We’re not sure how to react to Joseph Coughlin’s column in the Wall Street Journal today. In it, he envisions a retirement shaped by “smart” technology, for better or worse as today’s high-tech advances come with unknown price tags.
We’re not against internet technology that monitors home security or daily medicine intake (although the thought of a calorie-tracking refrigerator freaks us out a little), but will monthly fees attached to some of these cyber “enhancements” become cost-prohibitive?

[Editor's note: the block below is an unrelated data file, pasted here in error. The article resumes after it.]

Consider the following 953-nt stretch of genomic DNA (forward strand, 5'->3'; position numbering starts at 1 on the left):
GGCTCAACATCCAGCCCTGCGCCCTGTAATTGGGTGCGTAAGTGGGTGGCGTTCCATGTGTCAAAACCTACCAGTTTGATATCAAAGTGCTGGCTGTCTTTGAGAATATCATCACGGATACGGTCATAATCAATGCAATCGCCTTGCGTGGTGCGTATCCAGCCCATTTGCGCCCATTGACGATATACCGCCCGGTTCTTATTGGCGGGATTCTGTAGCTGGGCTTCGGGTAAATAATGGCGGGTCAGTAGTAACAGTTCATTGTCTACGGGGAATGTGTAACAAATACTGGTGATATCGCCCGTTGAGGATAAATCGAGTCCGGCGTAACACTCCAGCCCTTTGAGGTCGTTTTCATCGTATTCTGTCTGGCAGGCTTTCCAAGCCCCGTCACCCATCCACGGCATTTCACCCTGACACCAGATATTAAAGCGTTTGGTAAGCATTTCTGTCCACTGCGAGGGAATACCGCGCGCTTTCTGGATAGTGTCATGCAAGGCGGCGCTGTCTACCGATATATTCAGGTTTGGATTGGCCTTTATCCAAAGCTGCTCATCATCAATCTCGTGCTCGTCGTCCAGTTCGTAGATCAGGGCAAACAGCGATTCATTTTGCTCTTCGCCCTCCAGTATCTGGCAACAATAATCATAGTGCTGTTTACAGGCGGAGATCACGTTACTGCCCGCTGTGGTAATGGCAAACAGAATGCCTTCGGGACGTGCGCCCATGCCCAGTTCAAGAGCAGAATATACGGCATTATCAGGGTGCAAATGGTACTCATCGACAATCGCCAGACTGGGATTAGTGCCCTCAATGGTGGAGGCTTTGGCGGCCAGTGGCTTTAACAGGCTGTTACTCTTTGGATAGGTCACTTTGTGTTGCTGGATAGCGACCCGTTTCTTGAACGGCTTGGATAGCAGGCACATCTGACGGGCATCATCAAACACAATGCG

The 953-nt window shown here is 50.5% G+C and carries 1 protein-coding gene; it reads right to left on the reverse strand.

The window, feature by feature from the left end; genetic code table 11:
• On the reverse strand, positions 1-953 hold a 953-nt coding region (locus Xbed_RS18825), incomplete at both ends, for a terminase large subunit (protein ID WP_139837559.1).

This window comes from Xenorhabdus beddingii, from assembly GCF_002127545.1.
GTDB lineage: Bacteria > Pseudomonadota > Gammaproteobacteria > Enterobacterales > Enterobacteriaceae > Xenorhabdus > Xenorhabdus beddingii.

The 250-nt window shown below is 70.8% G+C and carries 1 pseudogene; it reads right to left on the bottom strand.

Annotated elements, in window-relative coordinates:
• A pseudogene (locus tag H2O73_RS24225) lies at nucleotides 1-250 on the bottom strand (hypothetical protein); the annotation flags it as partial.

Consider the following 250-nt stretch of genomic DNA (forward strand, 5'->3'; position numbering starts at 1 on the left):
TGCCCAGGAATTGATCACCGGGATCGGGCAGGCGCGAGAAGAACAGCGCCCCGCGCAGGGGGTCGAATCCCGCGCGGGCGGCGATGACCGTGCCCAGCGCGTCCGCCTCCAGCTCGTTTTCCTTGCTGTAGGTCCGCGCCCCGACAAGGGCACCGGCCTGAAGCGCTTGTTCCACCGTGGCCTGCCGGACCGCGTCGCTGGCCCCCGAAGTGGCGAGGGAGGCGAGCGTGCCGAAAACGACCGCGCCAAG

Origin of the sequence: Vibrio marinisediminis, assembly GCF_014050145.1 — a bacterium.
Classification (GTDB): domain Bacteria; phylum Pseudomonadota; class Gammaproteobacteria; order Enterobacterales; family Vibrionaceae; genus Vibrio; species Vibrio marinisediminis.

Lastly, what kind of a social effect does all this “smart” technological assistance have on the retiree living alone? Does more independence mean less real-time human contact?
We all love progress. But, at what price?